How has Mayor Boris Johnson leveraged his jurisdictional responsibility over transport to reshape LiveRideShare in London?

The mayor sets the strategic development framework for the city as a whole. For developments over a certain size—for example, a certain number of housing units or a physical scale—the mayor is the planning authority for the decision. He also produces a document called the London Plan, which determines and influences where new development will go.

There is a huge amount of growth underway in East London, where there is a relatively large amount of former industrial and commercial land no longer used for those purposes. If we’re going to have all these businesses and people come to London, we need to put them where transport is, or put transport where the people are going. The mayor is able to influence this through his strategic plan and our investments. That’s the urban-planning Holy Grail: doing both the strategic development and transport investment.

In the short term, that means you’re providing bus service to the new developments, because you can turn them off and on relatively quickly while you find the money and right-of-way for rail investment. That could mean extending the light rail system or adding to the overground network.

We hope to plan investment and new infrastructure—as well as operating services day-to-day—in a way that is supportive to current patterns of economic and social activity, but also supports new patterns of economic activity.

What are London’s transport/livability priorities going forward?

The big challenge for London today is that demand on the road network, in terms of volume of traffic, is starting to pick up again after the 2008 crash. A growing amount of traffic is trying to use a city network, which is essentially fixed. There isn’t much appetite for major new highway capacity being built in the city.

We also have increasing competition between different uses of the road network. If you get a crossing outside your kid’s school, I can’t drive my van as fast after my drop-off. If you get a bus lane, I can’t drive my car there anymore. There are a finite set of assets, both physical space of carriageway—in particular curbside space and parking—and a certain amount of capacity in the junctions, into which you are trying to shoe-horn a whole lot of different stuff. Not all of it is consistent.

The real challenge for us is trying to work out the optimal use of the road network overall, and of a particular location at a particular time of day, for the social and economic health of the city.

We did a very important piece of work with the key road stakeholders about 18 months ago called the Roads Task Force. At the mayor’s request, we brought all of the people who normally talk to us bilaterally—all of the different lobbies—and underwent a process to come up with a solution for managing and operating the network. That hadn’t been done before! It produced a very interesting conversation. People left the room still thinking their interest should come first, but at least understanding that there are multiple users of the network.

The politics of increasing rail capacity are less complicated. We’re building Cross Rail—a $25 billion east-west rail line through the city center, a large part of which will be in tunnel. That’s predominately an engineering challenge because it’s underground, and as long as you don’t have tunnels that collapse and ruin people’s houses, it’s less complex.

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But the road network is a highly contested space. What you spend money on and who you prioritize constitute the single biggest challenge right now.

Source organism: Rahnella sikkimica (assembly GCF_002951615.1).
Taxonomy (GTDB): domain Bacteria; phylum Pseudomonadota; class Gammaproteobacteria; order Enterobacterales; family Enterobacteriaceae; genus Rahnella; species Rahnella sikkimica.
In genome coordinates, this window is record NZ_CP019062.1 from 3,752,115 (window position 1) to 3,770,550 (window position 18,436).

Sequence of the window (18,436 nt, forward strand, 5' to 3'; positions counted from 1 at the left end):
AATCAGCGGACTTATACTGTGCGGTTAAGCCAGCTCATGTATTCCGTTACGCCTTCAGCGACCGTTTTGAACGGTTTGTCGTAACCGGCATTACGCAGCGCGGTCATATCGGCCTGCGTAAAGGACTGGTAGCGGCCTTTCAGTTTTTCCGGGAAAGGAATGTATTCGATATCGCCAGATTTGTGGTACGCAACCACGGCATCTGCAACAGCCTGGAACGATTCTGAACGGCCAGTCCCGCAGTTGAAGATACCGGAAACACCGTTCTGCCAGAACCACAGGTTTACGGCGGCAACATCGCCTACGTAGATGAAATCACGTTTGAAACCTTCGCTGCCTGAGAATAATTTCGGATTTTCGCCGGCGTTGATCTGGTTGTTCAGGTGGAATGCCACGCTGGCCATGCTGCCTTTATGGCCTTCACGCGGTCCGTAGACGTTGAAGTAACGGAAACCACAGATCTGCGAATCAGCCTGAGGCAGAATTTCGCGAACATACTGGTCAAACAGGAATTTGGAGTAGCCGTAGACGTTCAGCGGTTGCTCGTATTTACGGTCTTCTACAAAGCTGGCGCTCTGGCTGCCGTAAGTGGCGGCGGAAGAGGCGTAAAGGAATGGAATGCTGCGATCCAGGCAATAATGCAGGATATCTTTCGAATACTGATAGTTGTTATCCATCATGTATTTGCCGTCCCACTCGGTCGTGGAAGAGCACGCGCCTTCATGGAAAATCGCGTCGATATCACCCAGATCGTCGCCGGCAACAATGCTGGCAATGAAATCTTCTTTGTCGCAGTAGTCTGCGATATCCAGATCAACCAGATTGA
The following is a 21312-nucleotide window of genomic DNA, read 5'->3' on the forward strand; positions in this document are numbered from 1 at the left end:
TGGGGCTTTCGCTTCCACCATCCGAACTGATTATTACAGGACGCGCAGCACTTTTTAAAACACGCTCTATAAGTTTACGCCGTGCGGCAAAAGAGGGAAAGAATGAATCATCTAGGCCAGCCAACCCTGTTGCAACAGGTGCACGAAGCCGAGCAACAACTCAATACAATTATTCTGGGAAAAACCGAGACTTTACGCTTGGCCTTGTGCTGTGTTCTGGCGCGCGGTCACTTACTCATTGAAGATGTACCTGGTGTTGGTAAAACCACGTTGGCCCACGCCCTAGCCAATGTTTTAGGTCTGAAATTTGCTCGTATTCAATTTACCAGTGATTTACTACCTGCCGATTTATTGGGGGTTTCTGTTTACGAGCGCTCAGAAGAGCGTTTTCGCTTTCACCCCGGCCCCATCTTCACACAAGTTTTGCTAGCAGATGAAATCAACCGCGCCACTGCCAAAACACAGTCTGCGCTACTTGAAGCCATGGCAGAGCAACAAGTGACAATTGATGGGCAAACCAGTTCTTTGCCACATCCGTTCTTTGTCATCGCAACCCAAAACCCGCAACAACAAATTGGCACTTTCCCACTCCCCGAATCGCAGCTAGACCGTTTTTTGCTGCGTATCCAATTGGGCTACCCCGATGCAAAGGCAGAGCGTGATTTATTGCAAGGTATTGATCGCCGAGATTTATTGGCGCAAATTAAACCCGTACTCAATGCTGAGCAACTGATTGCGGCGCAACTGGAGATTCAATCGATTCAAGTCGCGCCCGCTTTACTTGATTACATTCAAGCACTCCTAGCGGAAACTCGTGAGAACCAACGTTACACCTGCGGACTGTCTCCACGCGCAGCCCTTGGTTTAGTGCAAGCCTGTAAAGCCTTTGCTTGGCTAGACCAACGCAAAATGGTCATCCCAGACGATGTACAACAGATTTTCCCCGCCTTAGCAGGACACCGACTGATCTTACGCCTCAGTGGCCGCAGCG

There is a particular issue around road safety—particularly pedestrians, cyclist, and motorcyclist casualties. As the network gets busier, the long-term trend is down—but in the last couple of years you’ve seen quite a large number of high-profile collisions. 

How are you adjusting your priorities and allocation of resources given the changing nature of London’s demographics?

My colleagues in the corporate research team produced a very interesting piece of work called “Drivers of Demand.” The question that they posed for themselves was why car use in London is declining. Is it because of policy and operational investment? Is it a demographic fact? The answer is that it’s a combination of factors: substantial improvements in the bus network; the growth of cycling; and maintenance in levels of walking, which is rising, but only proportionally to population rise.

The growth of younger people moving into the city also has an impact. If they could even afford to own a car, they couldn’t afford a place to park it. They cycle, they have a fantastic bus network, and everything they need is on their smart phone. There is no interest in owning a car for the sake of owning a car. From a functional point of view, if they have to hire a car they can, or take a taxi or streetcar.

We’ve had a large in-migration from Eastern Europe, where the expectations around owning a car are very different. These are people who used transit in their country of origin.

It’s a mixture of deliberate acts of policy and operational investment, demographic change, and growth in population, along with what we’ve done to make it easier to get by without a car.

The Thames is also under your jurisdiction. In Los Angeles, we currently are re-thinking and re-envisioning our Los Angeles River. Address how the river plays into your work.

For certain journeys—like west-to-east, the way the river flows—it’s a particularly convenient form of transport.

A strategy committee is looking at how we can increase passenger use on the river. That includes increasing the quality of the river piers and ports where you get on and off; integrating those piers into the surrounding streetscapes through wayfinding and signage; and making sure the ticketing system is fully integrated. We’re doing a whole set of things with the private river operators, who own and manage most of the physical infrastructure.